# Thread: kinda hard exponent problem

1. ## kinda hard exponent problem

Given 2x^2 = 3y^3

By how much will y increase if x is multiplied by 2?

1) 2^(1/3)
2) 4^(1/3)
3) 8

2. ## Re: kinda hard exponent problem

Reform the given equation to $y=...$
Afterwards replace $x$ by $2x$.
Then you'll see $y$ is increased by a factor ... ?

3. ## Re: kinda hard exponent problem

y= (2/3x^2)^(1/3)
2^2=4
4*2/3 = 8/3
8/3^(1/3)
that 3 keeps bugging me out!

4. ## Re: kinda hard exponent problem

What I mean is the following:
$2x^2=3y^3$
$\Leftrightarrow y=\sqrt[3]{\frac{2x^2}{3}}$ (1)
Because the question asks how y increases if x is multiplied by two you have to replace x by 2x
$\Leftrightarrow y=\sqrt[3]{\frac{2(2x)^2}{3}}$
$\Leftrightarrow y=\sqrt[3]{\frac{2\cdot 4x^2}{3}}$
$\Leftrightarrow y=\sqrt[3]{4}\cdot \sqrt[3]{\frac{2x^2}{3}}$ (2)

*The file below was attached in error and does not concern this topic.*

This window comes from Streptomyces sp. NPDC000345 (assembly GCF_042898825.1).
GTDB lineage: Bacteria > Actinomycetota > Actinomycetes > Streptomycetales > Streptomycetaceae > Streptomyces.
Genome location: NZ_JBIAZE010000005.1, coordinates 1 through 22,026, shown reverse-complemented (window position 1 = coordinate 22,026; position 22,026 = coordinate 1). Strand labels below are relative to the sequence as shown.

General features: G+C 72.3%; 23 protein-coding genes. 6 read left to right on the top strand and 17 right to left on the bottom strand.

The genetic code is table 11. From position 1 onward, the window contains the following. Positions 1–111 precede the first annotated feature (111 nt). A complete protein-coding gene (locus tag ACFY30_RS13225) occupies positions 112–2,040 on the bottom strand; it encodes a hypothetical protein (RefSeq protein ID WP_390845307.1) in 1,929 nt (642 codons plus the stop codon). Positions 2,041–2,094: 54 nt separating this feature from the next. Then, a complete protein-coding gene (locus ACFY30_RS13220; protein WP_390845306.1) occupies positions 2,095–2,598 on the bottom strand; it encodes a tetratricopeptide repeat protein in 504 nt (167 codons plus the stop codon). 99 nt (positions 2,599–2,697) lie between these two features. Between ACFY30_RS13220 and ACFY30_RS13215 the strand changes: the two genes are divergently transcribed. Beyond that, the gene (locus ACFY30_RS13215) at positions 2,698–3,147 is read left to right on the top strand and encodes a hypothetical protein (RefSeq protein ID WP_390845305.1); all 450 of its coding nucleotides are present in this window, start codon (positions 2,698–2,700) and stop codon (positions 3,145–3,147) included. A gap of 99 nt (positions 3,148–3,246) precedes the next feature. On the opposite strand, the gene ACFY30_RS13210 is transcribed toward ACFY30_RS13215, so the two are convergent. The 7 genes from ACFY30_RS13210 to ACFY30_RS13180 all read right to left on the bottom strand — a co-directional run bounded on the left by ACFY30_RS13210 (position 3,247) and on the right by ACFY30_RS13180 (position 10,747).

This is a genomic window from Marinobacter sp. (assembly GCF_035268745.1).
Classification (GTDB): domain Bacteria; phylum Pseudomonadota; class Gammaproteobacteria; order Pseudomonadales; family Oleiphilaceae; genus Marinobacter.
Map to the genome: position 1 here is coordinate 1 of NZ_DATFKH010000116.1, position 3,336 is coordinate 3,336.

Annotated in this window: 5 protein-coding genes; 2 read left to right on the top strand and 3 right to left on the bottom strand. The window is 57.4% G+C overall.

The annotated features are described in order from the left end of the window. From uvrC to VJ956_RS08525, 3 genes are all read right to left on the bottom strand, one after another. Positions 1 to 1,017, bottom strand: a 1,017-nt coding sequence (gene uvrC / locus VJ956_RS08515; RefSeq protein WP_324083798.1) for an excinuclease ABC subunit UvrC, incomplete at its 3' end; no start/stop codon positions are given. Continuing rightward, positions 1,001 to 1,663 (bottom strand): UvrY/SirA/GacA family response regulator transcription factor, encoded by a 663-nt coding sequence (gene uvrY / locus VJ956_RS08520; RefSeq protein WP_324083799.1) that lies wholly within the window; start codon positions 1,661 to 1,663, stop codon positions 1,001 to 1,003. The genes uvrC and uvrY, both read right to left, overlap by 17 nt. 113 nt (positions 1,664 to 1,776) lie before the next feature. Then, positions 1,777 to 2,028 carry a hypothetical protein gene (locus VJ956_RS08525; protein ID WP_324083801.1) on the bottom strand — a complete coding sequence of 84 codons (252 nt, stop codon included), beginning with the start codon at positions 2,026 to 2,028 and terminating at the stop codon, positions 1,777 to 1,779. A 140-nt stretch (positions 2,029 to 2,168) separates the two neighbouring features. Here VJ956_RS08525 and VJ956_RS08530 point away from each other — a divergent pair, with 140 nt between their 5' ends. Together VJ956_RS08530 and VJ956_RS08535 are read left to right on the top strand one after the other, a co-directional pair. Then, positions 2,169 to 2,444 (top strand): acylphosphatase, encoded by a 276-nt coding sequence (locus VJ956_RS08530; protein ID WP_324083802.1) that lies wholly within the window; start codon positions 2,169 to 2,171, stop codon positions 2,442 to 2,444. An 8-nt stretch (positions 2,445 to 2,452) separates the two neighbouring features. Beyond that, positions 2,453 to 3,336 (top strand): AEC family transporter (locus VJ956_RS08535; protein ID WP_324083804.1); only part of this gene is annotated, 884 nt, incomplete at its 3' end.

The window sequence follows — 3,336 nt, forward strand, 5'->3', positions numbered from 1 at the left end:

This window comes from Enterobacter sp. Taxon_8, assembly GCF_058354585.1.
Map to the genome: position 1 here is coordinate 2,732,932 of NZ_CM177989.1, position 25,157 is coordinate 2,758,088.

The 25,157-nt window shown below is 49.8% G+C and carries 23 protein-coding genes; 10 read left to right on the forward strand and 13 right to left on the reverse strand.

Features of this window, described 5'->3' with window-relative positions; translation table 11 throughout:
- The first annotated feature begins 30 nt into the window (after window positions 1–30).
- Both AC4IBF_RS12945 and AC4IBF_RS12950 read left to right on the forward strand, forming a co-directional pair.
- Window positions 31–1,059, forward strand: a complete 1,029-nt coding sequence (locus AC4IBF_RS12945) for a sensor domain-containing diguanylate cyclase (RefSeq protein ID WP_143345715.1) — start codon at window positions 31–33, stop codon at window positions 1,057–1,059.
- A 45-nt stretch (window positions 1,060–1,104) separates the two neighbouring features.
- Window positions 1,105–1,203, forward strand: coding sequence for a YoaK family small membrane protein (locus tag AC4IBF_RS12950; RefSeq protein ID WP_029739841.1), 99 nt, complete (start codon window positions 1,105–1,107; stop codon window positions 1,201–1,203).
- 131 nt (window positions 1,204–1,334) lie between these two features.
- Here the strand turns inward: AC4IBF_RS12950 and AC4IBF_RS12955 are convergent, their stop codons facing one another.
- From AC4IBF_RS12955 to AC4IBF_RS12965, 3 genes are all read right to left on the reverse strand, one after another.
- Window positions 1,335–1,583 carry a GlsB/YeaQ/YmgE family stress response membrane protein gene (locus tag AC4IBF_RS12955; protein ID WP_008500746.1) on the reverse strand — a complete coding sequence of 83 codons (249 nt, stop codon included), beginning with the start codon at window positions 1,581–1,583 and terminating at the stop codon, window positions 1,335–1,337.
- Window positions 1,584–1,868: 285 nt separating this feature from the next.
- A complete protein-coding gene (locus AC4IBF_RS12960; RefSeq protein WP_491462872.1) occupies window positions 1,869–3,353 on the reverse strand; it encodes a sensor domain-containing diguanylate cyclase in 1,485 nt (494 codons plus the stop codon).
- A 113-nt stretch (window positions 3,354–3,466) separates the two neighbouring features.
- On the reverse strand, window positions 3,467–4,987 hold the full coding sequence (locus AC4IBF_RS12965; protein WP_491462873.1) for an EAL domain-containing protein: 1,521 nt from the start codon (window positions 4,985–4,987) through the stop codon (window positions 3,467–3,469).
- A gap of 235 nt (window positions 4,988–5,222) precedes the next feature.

So you recognize an equal part in (1) and (2), but (2) is multiplied by a factor ... ?

5. ## Re: kinda hard exponent problem

I thought I read The problem wrong. That's why I included the image. Again I don't know the answer. I got the same reasoning solution as you

6. ## Re: kinda hard exponent problem

If you understand how Siron got that answer then use your laws of exponents to say that $\sqrt[3]{4} = 4^{1/3}$
Edit: The question is asking to find the difference in "scale" if you will. In other words it wants you to find $\dfrac{f(2x)}{f(x)}$ where f(x) is the equation given.